who pays for MedicareCategory:
What is Medicare?
Medicare is under the Social Security Administration (SSA). SSA is the bookkeeper for Medicare collecting premiums from Medicare beneficiaries and distributing funds to Medicare and insurance companies with Medicare contracts. The Centers for Medicare & Medicaid Services (CMS) is the federal agency that manages the Medicare Program. CMS is under the Department of Health and Human Services (HHS).
So who pays for the Medicare bureaucracy?
Who Pays For Medicare?
Medicare, like Social Security, is a “pay as you go” program funded each year by current taxpayers. That means the current income taxpaying workforce is who pays into Medicare.
When workers’ ratio to retirees was much higher in past decades, there was little trouble meeting revenue needs. With the vast baby boomer population going on Medicare each month, the number of workers is at a record low level compared to those on Medicare.
Other Sources of Medicare Funding
Medicare also has a trust fund. The U.S. Treasury holds two accounts for Medicare: the Hospital Insurance (HI) Trust Fund and the Supplementary Medical Insurance (SMI) Trust Fund. Medicare can only use these monies in the trust funds for Medicare operations.
I remember when I started working at 14. I picked up my first paycheck. Chuck Wagon Buffet on Center St. paid me $1.46 an hour for washing pots and pans in 1975. While working, I would calculate how much I was making in my head. When my first payday arrived, I was excited. I was expecting a specific amount of money. In my mind, it was already wholly spent on useless teenage stuff. When I got the check, my jaw dropped. The amount was way lower than the amount, I figured.
I told my dad they had made a mistake. He explained that the company took out the FICA (Federal Insurance Contribution Act) taxes for Social Security and Medicare. I was not a taxpayer who pays into Medicare. I told him I wanted my money back. He just laughed and told me I might see it back when I got older.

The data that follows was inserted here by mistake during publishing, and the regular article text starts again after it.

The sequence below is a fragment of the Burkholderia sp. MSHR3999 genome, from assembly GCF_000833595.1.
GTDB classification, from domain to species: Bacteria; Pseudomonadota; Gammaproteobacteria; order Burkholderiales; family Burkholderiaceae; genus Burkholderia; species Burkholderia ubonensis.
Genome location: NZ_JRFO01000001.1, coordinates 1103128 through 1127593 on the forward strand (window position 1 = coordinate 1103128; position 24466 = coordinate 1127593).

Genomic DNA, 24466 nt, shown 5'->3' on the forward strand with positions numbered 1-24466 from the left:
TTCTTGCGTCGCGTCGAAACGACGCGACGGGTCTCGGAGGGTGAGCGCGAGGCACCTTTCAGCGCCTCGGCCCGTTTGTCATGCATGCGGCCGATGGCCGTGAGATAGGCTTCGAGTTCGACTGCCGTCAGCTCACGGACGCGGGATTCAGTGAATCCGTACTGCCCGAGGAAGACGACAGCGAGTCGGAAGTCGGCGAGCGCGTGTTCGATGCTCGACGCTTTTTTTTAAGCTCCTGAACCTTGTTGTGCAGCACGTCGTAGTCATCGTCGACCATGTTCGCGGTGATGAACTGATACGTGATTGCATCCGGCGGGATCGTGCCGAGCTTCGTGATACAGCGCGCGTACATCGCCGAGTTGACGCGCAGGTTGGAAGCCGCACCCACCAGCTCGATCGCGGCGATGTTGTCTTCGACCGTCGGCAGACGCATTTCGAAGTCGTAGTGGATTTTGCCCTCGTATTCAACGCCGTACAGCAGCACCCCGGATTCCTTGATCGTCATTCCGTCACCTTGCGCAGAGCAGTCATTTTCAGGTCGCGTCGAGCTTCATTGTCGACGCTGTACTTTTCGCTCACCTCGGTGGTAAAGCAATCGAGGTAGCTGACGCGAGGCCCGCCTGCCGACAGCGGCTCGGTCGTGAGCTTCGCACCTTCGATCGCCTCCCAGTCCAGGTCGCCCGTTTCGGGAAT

The Medicare tax is a percentage taken from your gross pay. There is no opting out of the Medicare tax. The more you make, the more you pay. The employer is required to match the same percentage amount. You pay 1.45% of your gross wages. The employer himself matches 1.45% of your wages also.
Medicare and Obamacare
However, there is a difference between the Social Security and Medicare tax. The Social Security tax is higher. It is 6.2% from the employee and 6.2% match from the employer. Medicare is 1.45% for both the employee and employer. The difference between Social Security and Medicare is that the Social Security tax ends at $145,000 in income. Any income above the $145,000 mark is Social Security tax-free. The Medicare 1.45% tax, is levied on all earned income, no matter how much. There is no limit. You keep paying the 1.45 even if you are making $500,000. Your income will also affect your Medicare Part B premium.
Further, the government adds an 0.9% Medicare tax for incomes over $200,000 for a total of 2.35%. Congress, with the Affordable Care Act (ACA), a.k.a Obamacare, in 2013 created this new tax. FICA taxes accounted for 88% of Part A revenue in 2019. The taxpaying worker is who pays for Medicare Part A.
Trust Fund Investments Do Little
A source of income for the trust fund is the trust fund investments. However, the investment interest is not actual interest like in your savings account.
When receipts from taxes exceed the HI Trust Fund’s expenditures, the Treasury takes the cash and replaces it with IOUs. The debt instruments are called Government Account Series (GAS) securities. They are nonmarketable, and the US Treasury issues them. Interagency transfers of funds are done with GASs. The interest “earned” is the current interest rate on Treasury bonds and notes. When the actual debt needs to be redeemed, the Treasury must go into the open market to sell US Treasuries to find the cash to cover the Trust fund’s GAS. At the end of the fiscal year 2019, the trust funds held $5.2 trillion in such securities. The internal debt does not count toward the national debt, which is $28,000,000,000,000 and growing.
The Trust Fund investment interest is a tiny portion of the total trust funds. The interest credited is an insignificant amount in relation to the whole budget.